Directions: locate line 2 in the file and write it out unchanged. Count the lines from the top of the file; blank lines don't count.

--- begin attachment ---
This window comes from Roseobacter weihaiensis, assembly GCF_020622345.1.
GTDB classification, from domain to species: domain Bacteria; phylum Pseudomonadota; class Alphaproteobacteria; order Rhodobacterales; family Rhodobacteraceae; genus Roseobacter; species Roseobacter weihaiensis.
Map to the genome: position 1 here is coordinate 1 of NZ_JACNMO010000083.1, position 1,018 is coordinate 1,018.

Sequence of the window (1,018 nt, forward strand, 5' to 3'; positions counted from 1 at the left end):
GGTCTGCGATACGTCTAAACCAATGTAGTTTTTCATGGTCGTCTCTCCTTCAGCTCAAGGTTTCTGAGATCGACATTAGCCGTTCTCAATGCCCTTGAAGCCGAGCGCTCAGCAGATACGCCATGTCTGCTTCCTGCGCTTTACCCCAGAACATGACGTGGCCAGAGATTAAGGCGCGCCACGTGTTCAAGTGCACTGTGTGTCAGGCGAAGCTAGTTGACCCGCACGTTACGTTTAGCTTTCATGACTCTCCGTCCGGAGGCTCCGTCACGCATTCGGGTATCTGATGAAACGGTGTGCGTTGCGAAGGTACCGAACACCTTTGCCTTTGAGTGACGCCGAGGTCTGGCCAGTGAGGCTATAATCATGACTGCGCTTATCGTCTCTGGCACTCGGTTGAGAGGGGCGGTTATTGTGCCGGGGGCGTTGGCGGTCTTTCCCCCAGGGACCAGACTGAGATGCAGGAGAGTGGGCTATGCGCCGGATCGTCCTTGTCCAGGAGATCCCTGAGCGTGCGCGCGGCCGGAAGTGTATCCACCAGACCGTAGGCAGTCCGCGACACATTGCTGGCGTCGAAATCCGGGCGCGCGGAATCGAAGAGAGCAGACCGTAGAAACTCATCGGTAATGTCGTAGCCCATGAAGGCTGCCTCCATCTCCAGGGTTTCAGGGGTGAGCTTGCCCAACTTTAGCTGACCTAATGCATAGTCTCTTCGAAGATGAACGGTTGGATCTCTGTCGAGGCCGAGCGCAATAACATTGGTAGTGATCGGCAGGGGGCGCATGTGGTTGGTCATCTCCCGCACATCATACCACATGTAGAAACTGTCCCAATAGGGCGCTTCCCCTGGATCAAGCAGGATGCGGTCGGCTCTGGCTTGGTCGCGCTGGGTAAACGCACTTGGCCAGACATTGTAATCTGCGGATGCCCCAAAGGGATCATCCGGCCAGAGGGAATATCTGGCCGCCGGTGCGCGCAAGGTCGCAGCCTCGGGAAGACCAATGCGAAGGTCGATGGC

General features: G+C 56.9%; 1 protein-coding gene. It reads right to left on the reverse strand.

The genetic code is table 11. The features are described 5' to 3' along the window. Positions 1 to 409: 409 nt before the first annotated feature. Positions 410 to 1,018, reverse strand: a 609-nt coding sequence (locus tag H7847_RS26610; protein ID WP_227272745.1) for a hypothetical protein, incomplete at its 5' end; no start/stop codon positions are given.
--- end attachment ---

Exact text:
GTDB classification, from domain to species: domain Bacteria; phylum Pseudomonadota; class Alphaproteobacteria; order Rhodobacterales; family Rhodobacteraceae; genus Roseobacter; species Roseobacter weihaiensis.